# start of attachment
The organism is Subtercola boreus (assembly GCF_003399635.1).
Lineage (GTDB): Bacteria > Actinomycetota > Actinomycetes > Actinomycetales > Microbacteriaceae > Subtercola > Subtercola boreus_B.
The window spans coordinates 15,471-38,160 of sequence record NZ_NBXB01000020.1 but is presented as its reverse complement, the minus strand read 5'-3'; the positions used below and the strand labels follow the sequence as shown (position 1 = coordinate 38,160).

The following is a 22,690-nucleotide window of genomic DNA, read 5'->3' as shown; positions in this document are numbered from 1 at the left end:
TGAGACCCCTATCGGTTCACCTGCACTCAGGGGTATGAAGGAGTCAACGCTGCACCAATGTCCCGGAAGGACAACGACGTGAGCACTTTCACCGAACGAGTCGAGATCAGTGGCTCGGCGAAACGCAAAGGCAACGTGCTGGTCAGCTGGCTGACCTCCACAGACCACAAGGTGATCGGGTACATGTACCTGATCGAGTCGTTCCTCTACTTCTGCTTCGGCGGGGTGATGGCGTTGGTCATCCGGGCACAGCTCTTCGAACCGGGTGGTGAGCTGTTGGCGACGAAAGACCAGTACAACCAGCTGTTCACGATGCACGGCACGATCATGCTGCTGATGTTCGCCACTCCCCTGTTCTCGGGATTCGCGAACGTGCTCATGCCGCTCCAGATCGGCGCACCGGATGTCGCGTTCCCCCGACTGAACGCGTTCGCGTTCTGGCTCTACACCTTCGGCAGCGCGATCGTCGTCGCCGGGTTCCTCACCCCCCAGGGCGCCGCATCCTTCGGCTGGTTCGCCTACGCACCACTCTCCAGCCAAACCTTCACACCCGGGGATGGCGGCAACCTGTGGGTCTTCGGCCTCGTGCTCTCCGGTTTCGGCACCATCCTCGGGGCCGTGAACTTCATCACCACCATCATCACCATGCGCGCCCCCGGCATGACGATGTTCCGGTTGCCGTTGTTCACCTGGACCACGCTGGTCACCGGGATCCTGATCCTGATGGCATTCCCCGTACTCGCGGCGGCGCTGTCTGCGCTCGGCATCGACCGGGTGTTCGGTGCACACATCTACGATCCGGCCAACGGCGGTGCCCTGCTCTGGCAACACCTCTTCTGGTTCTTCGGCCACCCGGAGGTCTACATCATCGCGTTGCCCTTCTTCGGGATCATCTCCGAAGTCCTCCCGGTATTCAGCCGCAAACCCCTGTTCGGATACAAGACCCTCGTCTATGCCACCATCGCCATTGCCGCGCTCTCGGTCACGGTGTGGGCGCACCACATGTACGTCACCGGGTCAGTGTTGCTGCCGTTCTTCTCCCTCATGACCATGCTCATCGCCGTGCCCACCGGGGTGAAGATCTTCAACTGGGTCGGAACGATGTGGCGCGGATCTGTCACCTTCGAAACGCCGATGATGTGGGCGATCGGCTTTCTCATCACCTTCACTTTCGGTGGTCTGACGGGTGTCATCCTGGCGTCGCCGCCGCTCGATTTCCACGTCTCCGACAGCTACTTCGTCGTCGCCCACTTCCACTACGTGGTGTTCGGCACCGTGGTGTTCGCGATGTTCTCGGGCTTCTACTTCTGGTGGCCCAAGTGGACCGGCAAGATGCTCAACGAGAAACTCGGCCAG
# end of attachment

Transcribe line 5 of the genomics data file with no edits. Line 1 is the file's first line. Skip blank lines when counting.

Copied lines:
TGAGACCCCTATCGGTTCACCTGCACTCAGGGGTATGAAGGAGTCAACGCTGCACCAATGTCCCGGAAGGACAACGACGTGAGCACTTTCACCGAACGAGTCGAGATCAGTGGCTCGGCGAAACGCAAAGGCAACGTGCTGGTCAGCTGGCTGACCTCCACAGACCACAAGGTGATCGGGTACATGTACCTGATCGAGTCGTTCCTCTACTTCTGCTTCGGCGGGGTGATGGCGTTGGTCATCCGGGCACAGCTCTTCGAACCGGGTGGTGAGCTGTTGGCGACGAAAGACCAGTACAACCAGCTGTTCACGATGCACGGCACGATCATGCTGCTGATGTTCGCCACTCCCCTGTTCTCGGGATTCGCGAACGTGCTCATGCCGCTCCAGATCGGCGCACCGGATGTCGCGTTCCCCCGACTGAACGCGTTCGCGTTCTGGCTCTACACCTTCGGCAGCGCGATCGTCGTCGCCGGGTTCCTCACCCCCCAGGGCGCCGCATCCTTCGGCTGGTTCGCCTACGCACCACTCTCCAGCCAAACCTTCACACCCGGGGATGGCGGCAACCTGTGGGTCTTCGGCCTCGTGCTCTCCGGTTTCGGCACCATCCTCGGGGCCGTGAACTTCATCACCACCATCATCACCATGCGCGCCCCCGGCATGACGATGTTCCGGTTGCCGTTGTTCACCTGGACCACGCTGGTCACCGGGATCCTGATCCTGATGGCATTCCCCGTACTCGCGGCGGCGCTGTCTGCGCTCGGCATCGACCGGGTGTTCGGTGCACACATCTACGATCCGGCCAACGGCGGTGCCCTGCTCTGGCAACACCTCTTCTGGTTCTTCGGCCACCCGGAGGTCTACATCATCGCGTTGCCCTTCTTCGGGATCATCTCCGAAGTCCTCCCGGTATTCAGCCGCAAACCCCTGTTCGGATACAAGACCCTCGTCTATGCCACCATCGCCATTGCCGCGCTCTCGGTCACGGTGTGGGCGCACCACATGTACGTCACCGGGTCAGTGTTGCTGCCGTTCTTCTCCCTCATGACCATGCTCATCGCCGTGCCCACCGGGGTGAAGATCTTCAACTGGGTCGGAACGATGTGGCGCGGATCTGTCACCTTCGAAACGCCGATGATGTGGGCGATCGGCTTTCTCATCACCTTCACTTTCGGTGGTCTGACGGGTGTCATCCTGGCGTCGCCGCCGCTCGATTTCCACGTCTCCGACAGCTACTTCGTCGTCGCCCACTTCCACTACGTGGTGTTCGGCACCGTGGTGTTCGCGATGTTCTCGGGCTTCTACTTCTGGTGGCCCAAGTGGACCGGCAAGATGCTCAACGAGAAACTCGGCCAG